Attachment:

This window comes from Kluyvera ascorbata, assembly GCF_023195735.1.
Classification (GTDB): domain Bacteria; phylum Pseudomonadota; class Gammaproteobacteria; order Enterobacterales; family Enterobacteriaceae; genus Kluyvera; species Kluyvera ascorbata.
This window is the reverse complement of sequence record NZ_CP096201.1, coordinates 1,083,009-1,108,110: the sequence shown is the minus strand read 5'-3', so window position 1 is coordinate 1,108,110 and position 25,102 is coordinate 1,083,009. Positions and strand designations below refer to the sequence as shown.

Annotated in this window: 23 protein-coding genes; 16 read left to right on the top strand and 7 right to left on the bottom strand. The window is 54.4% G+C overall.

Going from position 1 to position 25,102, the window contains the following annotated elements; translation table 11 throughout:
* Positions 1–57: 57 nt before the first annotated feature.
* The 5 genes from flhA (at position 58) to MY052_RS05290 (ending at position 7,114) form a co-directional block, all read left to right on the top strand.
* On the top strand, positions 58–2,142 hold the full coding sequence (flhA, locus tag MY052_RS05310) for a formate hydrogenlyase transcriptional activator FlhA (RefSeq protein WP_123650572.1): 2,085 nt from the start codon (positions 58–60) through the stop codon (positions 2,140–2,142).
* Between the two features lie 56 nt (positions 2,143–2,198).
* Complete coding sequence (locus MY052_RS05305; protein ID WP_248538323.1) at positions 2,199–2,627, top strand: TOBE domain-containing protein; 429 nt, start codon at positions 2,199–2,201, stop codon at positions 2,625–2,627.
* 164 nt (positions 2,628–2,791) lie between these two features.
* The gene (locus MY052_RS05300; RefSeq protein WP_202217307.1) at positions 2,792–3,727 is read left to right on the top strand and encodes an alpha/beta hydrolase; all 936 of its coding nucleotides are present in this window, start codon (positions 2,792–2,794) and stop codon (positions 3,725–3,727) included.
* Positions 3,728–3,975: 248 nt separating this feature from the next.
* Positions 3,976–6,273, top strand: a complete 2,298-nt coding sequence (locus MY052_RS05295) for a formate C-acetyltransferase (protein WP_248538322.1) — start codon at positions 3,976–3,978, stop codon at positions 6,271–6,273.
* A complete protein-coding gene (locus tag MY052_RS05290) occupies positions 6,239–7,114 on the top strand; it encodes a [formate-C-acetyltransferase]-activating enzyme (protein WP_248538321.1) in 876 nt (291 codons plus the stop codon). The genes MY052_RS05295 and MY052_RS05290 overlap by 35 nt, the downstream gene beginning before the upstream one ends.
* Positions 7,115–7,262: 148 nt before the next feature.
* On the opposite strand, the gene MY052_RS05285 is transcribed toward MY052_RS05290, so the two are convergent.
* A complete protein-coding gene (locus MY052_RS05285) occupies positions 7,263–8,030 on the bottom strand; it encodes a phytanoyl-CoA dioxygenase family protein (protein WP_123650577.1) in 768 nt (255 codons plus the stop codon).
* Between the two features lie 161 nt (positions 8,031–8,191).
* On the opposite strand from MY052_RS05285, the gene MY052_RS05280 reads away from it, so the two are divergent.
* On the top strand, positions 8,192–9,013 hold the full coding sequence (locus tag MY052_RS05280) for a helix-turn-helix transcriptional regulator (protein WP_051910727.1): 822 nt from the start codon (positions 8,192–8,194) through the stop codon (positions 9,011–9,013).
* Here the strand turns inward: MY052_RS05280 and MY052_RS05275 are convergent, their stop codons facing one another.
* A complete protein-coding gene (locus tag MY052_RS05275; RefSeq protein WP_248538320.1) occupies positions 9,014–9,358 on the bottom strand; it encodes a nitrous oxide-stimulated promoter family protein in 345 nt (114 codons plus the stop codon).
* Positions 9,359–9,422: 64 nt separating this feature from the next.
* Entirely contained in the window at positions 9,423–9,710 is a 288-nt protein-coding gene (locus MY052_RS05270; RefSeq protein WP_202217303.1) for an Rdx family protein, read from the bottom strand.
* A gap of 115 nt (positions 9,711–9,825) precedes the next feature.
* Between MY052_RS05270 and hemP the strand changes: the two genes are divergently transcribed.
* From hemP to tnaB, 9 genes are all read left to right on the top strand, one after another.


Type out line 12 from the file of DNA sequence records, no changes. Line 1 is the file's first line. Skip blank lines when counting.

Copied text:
* The gene (locus MY052_RS05300; RefSeq protein WP_202217307.1) at positions 2,792–3,727 is read left to right on the top strand and encodes an alpha/beta hydrolase; all 936 of its coding nucleotides are present in this window, start codon (positions 2,792–2,794) and stop codon (positions 3,725–3,727) included.